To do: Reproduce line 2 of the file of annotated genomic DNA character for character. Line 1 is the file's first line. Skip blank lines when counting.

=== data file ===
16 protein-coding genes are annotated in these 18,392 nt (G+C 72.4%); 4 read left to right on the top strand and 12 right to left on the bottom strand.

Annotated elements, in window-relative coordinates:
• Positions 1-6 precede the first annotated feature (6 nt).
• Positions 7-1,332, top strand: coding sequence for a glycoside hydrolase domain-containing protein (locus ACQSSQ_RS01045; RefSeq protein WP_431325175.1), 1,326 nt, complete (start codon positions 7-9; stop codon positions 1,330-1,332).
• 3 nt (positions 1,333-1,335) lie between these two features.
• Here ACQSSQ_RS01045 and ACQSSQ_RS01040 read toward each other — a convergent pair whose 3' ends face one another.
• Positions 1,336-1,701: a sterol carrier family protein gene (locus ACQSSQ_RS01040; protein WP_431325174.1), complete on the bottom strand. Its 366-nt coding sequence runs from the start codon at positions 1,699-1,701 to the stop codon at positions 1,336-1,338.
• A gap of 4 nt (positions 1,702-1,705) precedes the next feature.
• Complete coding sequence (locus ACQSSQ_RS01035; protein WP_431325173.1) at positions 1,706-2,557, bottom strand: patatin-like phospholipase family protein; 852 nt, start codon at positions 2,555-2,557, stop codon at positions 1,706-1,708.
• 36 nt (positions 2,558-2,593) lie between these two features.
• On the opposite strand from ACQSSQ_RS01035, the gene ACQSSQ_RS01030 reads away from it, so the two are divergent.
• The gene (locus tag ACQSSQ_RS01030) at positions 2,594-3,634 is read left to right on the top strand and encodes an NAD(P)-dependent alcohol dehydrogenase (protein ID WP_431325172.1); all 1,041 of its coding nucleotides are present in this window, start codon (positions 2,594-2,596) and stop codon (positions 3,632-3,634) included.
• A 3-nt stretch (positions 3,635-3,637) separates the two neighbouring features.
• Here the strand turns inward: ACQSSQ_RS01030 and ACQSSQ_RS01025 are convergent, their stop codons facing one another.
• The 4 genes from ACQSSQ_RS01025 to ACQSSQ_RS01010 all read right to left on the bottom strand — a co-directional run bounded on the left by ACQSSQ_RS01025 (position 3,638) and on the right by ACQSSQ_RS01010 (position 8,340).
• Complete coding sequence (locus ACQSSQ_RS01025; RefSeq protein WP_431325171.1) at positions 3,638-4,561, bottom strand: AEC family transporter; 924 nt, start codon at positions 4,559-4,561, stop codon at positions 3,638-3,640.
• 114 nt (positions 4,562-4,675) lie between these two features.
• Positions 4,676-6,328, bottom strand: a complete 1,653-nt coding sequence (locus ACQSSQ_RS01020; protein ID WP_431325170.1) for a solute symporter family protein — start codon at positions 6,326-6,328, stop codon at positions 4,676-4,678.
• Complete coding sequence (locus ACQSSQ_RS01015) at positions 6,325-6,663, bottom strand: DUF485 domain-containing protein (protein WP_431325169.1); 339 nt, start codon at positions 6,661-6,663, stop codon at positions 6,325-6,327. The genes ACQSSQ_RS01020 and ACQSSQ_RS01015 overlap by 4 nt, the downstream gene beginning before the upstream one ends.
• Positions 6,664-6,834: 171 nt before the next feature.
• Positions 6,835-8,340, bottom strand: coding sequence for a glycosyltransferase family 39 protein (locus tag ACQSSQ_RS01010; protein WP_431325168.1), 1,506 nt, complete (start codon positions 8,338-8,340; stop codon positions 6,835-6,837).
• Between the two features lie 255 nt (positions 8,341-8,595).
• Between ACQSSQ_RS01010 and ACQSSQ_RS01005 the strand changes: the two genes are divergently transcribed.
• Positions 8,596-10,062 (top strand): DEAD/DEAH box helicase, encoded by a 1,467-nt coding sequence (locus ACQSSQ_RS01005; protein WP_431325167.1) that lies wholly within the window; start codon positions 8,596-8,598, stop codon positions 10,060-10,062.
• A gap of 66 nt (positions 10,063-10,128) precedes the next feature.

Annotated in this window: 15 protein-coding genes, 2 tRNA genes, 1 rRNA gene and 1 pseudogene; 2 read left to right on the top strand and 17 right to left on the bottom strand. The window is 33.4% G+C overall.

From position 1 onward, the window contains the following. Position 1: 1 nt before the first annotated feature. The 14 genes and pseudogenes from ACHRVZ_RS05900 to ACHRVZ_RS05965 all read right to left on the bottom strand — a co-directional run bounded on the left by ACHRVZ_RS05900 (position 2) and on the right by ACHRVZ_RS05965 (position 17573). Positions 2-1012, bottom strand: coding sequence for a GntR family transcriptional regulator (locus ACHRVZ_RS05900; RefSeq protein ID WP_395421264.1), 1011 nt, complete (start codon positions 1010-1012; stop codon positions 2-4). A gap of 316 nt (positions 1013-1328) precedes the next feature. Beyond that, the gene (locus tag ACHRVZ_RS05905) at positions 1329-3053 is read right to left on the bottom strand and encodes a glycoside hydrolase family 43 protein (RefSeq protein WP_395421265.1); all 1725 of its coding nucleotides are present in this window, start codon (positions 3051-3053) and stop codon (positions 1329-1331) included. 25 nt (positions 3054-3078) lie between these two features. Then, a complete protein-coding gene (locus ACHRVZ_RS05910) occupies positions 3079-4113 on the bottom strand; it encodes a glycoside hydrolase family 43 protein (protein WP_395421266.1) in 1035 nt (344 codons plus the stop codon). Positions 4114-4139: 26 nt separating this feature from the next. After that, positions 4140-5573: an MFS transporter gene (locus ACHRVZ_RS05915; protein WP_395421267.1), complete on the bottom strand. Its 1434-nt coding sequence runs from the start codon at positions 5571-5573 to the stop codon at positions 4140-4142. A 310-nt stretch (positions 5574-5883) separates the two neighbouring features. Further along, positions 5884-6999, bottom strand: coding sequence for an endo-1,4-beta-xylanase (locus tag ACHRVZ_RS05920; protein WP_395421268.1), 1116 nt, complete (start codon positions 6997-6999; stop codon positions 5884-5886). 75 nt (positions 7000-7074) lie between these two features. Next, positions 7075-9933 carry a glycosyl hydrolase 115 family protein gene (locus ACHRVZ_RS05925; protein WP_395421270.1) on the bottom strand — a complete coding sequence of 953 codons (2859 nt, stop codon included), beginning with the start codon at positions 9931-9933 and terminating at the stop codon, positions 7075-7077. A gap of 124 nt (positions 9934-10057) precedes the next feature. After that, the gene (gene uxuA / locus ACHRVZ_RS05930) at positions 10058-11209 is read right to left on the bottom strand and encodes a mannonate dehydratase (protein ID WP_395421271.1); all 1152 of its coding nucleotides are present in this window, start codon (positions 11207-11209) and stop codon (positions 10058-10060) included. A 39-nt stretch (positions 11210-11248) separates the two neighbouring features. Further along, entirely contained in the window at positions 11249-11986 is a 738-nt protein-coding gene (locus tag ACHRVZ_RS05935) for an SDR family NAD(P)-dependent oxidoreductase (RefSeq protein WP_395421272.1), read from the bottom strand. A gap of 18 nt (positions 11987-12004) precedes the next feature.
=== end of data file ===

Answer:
Annotated elements, in window-relative coordinates: